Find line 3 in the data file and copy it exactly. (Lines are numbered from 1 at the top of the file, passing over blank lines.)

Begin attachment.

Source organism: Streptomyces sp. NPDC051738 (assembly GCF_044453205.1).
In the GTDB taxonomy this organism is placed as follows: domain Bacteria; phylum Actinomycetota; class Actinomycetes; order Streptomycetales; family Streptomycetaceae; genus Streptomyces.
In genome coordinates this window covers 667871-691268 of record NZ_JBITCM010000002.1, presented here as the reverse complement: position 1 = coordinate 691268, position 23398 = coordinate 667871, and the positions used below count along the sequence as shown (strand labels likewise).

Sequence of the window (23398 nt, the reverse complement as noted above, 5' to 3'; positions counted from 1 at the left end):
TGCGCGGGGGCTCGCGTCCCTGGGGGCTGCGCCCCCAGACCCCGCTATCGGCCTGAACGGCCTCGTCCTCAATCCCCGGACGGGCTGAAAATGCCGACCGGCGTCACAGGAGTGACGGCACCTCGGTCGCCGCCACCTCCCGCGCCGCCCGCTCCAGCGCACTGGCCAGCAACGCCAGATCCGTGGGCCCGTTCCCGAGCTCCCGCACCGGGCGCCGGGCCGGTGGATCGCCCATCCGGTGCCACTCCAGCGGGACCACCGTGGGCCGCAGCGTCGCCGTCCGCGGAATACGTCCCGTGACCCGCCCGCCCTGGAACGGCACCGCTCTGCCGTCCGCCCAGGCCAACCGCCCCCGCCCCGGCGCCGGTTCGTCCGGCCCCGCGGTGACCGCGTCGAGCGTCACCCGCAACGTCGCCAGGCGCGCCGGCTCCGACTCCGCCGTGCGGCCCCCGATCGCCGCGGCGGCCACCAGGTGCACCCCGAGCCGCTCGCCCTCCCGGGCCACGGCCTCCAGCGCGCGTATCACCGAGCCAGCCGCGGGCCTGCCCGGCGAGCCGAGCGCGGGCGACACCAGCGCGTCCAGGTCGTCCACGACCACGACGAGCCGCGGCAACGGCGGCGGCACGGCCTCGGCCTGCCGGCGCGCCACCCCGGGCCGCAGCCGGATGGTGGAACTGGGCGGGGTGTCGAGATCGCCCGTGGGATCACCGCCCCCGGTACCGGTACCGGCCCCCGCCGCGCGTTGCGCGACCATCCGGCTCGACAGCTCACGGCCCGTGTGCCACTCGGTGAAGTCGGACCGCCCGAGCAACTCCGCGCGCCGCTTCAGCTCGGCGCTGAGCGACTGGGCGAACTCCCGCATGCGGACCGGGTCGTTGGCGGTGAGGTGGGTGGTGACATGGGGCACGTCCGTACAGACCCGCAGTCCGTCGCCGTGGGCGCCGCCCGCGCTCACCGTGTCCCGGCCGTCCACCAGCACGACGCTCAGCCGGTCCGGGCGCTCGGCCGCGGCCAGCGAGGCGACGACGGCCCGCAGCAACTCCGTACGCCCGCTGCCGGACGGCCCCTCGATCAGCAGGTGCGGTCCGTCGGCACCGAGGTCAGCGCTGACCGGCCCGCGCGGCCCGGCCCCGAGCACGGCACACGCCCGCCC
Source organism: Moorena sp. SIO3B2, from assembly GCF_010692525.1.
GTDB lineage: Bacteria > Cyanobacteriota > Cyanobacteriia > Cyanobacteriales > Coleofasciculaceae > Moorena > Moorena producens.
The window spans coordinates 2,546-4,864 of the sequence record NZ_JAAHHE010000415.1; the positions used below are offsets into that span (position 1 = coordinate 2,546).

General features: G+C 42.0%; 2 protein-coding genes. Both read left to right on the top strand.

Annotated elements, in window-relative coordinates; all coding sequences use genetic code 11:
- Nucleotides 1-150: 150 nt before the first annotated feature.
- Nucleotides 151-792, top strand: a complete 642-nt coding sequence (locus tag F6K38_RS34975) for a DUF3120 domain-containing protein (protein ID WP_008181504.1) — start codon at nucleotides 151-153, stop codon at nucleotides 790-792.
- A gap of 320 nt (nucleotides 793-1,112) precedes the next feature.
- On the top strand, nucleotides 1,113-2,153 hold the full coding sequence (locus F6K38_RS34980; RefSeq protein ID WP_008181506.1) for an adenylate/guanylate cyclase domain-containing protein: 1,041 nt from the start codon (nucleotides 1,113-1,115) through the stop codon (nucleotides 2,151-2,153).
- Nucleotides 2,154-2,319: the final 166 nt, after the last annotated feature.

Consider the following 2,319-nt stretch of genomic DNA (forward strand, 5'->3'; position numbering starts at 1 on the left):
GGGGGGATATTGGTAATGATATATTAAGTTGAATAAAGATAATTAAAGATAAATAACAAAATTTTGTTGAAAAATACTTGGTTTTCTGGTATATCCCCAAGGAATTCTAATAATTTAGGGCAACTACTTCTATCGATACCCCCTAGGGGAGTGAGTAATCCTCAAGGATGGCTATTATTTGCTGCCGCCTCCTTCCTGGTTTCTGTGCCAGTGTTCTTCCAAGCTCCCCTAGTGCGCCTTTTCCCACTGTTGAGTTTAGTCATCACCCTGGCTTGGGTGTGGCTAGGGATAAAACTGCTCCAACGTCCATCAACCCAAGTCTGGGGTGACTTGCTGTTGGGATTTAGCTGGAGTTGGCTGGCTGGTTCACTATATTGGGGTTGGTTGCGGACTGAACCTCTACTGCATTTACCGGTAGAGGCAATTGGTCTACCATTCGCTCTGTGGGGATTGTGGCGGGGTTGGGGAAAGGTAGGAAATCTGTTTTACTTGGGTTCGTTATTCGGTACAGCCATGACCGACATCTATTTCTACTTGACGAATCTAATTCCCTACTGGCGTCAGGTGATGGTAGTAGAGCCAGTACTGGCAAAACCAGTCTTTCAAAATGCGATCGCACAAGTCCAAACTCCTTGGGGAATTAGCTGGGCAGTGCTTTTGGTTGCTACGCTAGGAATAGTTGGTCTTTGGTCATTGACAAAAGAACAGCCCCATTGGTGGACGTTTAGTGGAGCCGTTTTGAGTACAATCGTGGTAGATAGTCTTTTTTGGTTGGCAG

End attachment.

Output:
In genome coordinates this window covers 667871-691268 of record NZ_JBITCM010000002.1, presented here as the reverse complement: position 1 = coordinate 691268, position 23398 = coordinate 667871, and the positions used below count along the sequence as shown (strand labels likewise).